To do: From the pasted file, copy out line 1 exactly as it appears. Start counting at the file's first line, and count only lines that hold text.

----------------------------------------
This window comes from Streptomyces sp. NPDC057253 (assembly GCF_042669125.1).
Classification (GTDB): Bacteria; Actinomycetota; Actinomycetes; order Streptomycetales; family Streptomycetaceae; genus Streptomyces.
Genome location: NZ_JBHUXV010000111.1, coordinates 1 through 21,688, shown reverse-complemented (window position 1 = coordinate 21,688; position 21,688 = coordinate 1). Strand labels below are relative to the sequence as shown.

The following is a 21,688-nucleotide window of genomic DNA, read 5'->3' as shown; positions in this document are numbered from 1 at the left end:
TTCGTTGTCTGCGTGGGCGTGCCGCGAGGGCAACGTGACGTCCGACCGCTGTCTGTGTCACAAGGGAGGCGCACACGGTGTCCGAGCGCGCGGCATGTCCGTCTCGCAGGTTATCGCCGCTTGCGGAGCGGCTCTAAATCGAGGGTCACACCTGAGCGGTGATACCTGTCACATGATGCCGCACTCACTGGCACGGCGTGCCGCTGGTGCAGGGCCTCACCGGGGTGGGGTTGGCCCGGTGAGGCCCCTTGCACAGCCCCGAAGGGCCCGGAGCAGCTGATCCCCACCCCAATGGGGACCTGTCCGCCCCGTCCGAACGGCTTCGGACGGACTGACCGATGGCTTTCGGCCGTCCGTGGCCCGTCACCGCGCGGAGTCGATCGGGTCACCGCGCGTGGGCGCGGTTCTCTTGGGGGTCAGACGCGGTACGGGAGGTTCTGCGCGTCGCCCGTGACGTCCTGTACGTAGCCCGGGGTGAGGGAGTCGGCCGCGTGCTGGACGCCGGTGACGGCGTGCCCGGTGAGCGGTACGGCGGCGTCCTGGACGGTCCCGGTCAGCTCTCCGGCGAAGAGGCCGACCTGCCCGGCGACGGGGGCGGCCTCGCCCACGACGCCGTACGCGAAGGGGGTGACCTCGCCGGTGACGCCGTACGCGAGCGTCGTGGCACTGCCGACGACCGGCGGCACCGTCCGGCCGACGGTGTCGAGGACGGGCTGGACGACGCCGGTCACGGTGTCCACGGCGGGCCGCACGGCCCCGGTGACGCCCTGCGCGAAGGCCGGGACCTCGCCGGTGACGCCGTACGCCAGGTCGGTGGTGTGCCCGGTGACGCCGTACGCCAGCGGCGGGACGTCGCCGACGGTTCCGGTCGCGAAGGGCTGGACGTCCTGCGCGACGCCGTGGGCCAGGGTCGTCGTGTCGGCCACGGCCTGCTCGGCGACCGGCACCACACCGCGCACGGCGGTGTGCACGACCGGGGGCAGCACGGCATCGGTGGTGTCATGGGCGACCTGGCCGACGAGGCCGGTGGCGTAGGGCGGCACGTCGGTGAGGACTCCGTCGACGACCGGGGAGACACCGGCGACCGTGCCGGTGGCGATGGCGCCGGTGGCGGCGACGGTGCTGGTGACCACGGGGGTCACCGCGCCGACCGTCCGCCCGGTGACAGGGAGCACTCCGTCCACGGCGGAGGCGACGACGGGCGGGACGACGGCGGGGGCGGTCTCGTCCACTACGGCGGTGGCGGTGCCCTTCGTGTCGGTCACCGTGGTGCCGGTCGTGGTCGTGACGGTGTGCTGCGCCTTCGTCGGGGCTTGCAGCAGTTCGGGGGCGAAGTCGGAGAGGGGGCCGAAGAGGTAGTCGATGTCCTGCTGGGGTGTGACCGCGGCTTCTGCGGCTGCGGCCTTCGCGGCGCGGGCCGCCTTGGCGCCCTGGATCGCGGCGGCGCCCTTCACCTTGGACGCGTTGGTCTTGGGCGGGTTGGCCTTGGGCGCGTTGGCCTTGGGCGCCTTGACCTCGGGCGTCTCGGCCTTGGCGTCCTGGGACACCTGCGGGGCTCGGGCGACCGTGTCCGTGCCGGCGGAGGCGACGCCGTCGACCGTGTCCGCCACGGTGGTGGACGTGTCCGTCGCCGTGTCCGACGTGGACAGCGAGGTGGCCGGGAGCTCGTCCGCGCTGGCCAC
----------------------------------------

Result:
This window comes from Streptomyces sp. NPDC057253 (assembly GCF_042669125.1).